Skeet Reese Mixing in Finesse Tactics

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by Dan O’Sullivan

For many anglers, winter may be one of the toughest times to catch bass, but, it can also be one of the easiest times for those who know where to find them, and what to do once they are located.

Skeet Reese is one of those anglers.

Reese, the 41-year-old Bassmaster Elite Series pro spent the early part of his career fishing on waters that required an angler to be able to adapt. He might find himself with a reaction bait rod in his hand on one body of water, or a flipping stick on another, but he often had to downsize his offerings and “get thin.”

While he lists his favorite body of water as Clear Lake , a shallow lake that favors power fishing for most of the year, Reese is one of those anglers who can adjust when things become tough. “Even at home in the offseason, I prefer to be throwing a jerkbait or a crankbait,” said Reese. “But, there are times when I have to scale down, and if I want to be able to win; I need to be ready to do that.

SkeetGetThin1He begins each day looking for reaction bite, and in the colder months, that usually means he’ll be throwing a jerkbait. Over the past two seasons, the Lucky Craft Slim Shad D9 has become one of his favorites on waterways that have healthy shad populations. However, when he’s on a lake with slender baitfish, a Pointer Minnow or even a Staysee are the choices. “I employ a jerkbait retrieve that gives a lot of time to pause and let the bait suspend,” he said. “The time between jerks will vary, but what I’m trying to do is make sluggish fish respond to the lure as it suspends in front of them.”

There are times however, that even the most patient angler struggles to make bass chase a reaction bait. “If there is a lot of pressure from other anglers, or if the conditions are extreme, I’ll have to change,” said the six-time B.A.S.S. winner. “If I can’t get them to eat a reaction bait, or a jig, I’ll turn to finesse tactics.”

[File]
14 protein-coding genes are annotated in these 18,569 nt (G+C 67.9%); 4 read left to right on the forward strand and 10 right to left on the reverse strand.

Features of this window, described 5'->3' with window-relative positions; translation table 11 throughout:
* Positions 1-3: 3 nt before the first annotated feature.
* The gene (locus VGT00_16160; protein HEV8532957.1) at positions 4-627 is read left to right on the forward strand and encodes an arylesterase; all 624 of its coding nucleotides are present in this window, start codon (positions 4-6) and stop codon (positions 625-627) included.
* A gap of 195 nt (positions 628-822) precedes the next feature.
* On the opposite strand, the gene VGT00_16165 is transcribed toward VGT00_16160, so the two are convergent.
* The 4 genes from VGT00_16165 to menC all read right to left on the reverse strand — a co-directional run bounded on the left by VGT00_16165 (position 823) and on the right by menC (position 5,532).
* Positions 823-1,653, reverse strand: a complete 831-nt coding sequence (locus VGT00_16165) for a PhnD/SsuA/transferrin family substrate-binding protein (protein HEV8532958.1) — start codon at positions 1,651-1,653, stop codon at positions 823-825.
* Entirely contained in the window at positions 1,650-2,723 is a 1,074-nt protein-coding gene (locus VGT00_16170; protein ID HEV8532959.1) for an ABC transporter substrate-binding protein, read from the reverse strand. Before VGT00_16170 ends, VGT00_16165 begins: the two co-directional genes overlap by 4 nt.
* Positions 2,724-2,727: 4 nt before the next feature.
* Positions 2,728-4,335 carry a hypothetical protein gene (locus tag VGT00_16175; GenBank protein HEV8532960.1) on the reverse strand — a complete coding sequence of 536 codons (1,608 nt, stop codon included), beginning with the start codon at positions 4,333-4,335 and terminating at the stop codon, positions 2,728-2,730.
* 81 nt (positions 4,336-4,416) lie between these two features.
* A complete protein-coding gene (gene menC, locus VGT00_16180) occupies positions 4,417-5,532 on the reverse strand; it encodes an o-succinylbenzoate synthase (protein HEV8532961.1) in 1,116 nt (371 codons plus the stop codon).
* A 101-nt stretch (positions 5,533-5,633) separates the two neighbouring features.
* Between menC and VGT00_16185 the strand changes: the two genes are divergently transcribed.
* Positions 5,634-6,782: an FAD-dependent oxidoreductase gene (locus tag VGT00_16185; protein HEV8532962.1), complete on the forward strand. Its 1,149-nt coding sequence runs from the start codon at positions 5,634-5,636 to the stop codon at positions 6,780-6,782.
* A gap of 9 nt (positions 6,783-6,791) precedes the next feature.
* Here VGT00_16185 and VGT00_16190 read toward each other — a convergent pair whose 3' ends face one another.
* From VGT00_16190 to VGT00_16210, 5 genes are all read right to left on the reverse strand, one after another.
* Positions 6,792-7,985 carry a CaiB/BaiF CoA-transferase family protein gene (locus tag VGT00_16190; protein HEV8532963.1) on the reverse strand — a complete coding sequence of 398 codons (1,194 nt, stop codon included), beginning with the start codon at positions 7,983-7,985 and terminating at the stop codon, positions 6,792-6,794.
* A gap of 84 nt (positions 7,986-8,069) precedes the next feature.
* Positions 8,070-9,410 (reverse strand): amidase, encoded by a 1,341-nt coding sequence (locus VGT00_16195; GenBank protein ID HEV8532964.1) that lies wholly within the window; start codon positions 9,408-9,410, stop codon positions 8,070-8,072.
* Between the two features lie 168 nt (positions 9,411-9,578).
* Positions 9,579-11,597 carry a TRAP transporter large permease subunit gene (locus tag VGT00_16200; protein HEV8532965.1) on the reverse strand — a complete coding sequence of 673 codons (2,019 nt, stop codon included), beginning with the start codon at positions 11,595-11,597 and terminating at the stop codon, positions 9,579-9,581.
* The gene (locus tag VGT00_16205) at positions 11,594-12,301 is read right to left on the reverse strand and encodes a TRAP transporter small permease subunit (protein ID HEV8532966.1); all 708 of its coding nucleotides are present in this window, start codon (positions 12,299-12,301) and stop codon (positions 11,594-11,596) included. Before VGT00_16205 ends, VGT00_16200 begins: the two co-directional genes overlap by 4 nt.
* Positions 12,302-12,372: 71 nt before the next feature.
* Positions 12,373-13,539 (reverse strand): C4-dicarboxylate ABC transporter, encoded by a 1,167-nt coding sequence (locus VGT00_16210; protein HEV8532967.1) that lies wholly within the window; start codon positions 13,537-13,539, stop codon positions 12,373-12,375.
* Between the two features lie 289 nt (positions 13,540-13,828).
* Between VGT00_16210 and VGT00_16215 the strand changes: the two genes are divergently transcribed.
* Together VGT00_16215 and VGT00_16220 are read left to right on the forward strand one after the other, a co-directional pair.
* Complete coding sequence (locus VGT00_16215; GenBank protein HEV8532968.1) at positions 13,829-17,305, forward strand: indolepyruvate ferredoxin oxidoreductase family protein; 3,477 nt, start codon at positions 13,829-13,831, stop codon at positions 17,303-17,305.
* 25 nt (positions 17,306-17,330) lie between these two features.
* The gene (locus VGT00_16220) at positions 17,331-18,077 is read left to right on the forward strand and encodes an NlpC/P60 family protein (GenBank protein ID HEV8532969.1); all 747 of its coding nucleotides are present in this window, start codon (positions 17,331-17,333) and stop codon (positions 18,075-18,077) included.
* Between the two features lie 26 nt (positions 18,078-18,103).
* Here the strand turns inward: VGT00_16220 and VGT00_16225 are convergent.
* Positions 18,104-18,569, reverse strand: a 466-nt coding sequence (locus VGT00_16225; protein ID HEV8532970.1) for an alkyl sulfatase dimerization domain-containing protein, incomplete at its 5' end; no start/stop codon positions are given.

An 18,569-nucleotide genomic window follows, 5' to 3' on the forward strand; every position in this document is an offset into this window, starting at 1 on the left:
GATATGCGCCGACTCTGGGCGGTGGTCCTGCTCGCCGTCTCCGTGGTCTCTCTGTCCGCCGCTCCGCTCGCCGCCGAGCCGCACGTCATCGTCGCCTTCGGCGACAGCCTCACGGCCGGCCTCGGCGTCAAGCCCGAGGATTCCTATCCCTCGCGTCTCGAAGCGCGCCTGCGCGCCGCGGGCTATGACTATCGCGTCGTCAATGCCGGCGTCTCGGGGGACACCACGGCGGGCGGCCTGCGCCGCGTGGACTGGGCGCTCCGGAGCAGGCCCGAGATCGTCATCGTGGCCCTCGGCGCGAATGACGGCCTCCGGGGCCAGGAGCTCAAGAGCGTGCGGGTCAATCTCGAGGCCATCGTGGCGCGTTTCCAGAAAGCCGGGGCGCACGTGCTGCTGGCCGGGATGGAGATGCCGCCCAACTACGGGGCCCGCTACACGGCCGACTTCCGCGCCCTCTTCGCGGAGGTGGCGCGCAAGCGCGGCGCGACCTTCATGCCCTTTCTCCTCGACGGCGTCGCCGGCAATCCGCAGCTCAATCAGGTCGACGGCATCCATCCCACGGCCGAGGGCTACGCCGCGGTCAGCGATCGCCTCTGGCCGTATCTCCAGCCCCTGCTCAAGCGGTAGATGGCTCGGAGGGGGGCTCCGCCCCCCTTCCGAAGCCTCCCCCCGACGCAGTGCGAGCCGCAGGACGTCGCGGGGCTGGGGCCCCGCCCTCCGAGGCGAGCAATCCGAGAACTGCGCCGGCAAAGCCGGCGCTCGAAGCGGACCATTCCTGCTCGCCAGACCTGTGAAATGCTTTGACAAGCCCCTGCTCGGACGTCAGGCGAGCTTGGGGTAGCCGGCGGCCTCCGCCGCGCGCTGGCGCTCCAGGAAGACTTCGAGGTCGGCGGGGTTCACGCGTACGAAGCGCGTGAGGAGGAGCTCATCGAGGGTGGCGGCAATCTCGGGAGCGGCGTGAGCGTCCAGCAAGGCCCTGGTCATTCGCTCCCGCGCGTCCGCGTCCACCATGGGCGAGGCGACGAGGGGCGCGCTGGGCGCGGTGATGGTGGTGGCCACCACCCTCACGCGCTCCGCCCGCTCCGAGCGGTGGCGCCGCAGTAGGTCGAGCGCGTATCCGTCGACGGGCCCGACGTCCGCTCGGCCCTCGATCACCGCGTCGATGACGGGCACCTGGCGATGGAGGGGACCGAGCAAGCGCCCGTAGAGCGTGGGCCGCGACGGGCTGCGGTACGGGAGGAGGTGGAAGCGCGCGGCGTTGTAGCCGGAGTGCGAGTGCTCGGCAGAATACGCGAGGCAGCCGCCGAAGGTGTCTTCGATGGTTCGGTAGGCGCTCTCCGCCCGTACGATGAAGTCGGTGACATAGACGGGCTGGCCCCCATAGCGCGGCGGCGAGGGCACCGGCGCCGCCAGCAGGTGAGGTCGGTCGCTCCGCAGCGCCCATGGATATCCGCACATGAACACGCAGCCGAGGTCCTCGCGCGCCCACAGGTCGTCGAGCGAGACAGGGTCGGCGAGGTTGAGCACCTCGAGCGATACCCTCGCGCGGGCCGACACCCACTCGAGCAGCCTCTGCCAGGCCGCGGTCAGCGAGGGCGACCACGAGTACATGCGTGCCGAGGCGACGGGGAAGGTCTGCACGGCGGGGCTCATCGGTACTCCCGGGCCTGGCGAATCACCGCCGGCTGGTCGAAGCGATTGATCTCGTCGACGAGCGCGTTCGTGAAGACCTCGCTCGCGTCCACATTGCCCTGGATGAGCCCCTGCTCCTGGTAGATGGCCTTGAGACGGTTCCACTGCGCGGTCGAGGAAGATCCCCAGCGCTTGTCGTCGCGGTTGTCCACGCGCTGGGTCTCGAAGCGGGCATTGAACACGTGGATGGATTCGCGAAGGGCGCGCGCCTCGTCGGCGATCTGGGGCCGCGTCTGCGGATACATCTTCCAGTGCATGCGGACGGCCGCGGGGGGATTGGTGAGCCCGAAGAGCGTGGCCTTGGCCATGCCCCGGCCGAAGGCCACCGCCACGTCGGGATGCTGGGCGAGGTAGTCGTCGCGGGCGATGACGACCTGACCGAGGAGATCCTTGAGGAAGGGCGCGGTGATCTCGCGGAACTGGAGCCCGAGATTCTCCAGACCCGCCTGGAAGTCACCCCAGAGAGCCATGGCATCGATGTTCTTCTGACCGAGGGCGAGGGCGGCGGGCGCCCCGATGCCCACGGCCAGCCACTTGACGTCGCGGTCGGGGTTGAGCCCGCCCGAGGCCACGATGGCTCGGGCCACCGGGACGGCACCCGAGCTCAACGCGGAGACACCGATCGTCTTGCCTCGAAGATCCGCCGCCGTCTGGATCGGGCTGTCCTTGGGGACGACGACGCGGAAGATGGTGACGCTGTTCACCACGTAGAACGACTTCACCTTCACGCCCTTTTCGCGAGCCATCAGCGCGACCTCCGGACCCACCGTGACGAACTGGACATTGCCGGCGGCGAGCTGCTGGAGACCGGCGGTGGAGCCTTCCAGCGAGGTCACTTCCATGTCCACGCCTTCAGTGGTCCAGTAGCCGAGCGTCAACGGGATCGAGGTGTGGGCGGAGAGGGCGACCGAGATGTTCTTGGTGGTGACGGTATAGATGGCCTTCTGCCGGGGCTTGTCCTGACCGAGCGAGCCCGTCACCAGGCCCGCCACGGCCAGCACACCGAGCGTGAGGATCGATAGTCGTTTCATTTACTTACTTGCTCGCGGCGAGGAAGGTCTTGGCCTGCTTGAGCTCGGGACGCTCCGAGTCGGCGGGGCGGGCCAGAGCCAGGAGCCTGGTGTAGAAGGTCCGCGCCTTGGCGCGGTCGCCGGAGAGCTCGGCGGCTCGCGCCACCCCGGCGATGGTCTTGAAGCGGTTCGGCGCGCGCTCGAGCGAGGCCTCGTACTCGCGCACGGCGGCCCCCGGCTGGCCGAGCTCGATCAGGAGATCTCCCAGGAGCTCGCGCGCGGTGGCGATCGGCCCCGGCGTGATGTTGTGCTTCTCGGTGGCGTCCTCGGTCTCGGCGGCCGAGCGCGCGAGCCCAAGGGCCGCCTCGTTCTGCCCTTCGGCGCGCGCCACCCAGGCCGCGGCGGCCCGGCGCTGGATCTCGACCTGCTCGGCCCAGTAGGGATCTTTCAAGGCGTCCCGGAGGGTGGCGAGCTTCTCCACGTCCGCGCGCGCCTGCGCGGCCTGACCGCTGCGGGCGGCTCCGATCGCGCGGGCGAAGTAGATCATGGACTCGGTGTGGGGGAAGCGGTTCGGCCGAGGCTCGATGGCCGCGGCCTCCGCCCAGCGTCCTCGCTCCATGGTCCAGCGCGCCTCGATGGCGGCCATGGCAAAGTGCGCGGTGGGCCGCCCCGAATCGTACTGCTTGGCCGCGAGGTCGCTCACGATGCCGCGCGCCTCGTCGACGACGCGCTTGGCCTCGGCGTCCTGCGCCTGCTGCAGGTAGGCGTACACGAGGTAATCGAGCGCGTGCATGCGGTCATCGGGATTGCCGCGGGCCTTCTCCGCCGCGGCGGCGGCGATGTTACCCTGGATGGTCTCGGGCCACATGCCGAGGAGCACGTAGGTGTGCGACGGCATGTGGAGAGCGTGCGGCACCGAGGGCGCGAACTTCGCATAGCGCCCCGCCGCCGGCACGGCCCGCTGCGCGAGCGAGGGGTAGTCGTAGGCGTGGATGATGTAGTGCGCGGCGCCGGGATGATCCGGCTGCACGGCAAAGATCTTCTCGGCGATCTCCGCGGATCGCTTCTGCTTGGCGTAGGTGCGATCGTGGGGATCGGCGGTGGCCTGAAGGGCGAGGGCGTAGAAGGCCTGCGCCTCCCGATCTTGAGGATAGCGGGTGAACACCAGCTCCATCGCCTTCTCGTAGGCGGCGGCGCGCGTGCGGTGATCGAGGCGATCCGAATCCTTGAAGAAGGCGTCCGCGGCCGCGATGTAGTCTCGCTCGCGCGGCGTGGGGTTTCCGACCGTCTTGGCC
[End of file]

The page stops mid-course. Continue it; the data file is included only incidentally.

What is Finesse
To Reese, finesse tactics are techniques that required downsized tackle, that might coax negative bass into striking. Finesse fishing usually means a spinning rod, thin fluorocarbon line, small hooks and straight tailed worms.

“My typical setup includes one of my Wright & McGill Co. Tessera spinning rods, usually my 7’2” Drop Shot model,” said Reese. “I pair that with one of my 3000 size Victory spinning reels and 8-pound-test Berkley Trilene 100% Fluorocarbon line.”

SkeetGetThin2While that setup is his first choice, Reese may have to downscale even further. For that, he worked with Wright & McGill to come up with a rod that he believes is the ultimate finesse rod for 6-pound test lines and under. “If I have to use really light lines, I use the new Finesse Tube and Jig Micro Honeycomb rod with the smaller 2500 size Victory spinning reel,” he said. “The rod and reel present the perfect combination of weight and balance, and the taper of the blank is ideal for handling superlight lines without overpowering them.”

To combat tough conditions in tournaments, Reese said that he has to mix in the light line approach throughout a four-day event. “I use finesse tactics on tour a lot,” he revealed. “There are times that I’ve had to use it in tournaments when power fishing was my primary approach.” Those have included a drop shot rig, a shaky head, a Texas rig with or a sink worm.”

Practical Applications
One example of that was his first of two Elite Series victories in the 2010 season at Smith Mountain Lake in Virginia . Reese made history by pounding his competition; who were largely sight fishing for spawning bass, with a swimbait. However effective the swimbait pattern proved to be the final two days of the event, a wacky rigged green pumpkin PowerBait Heavyweight Sink Worm on a TroKar Drop Shot Hook helped fill in quality fish when the water was slick the first two days.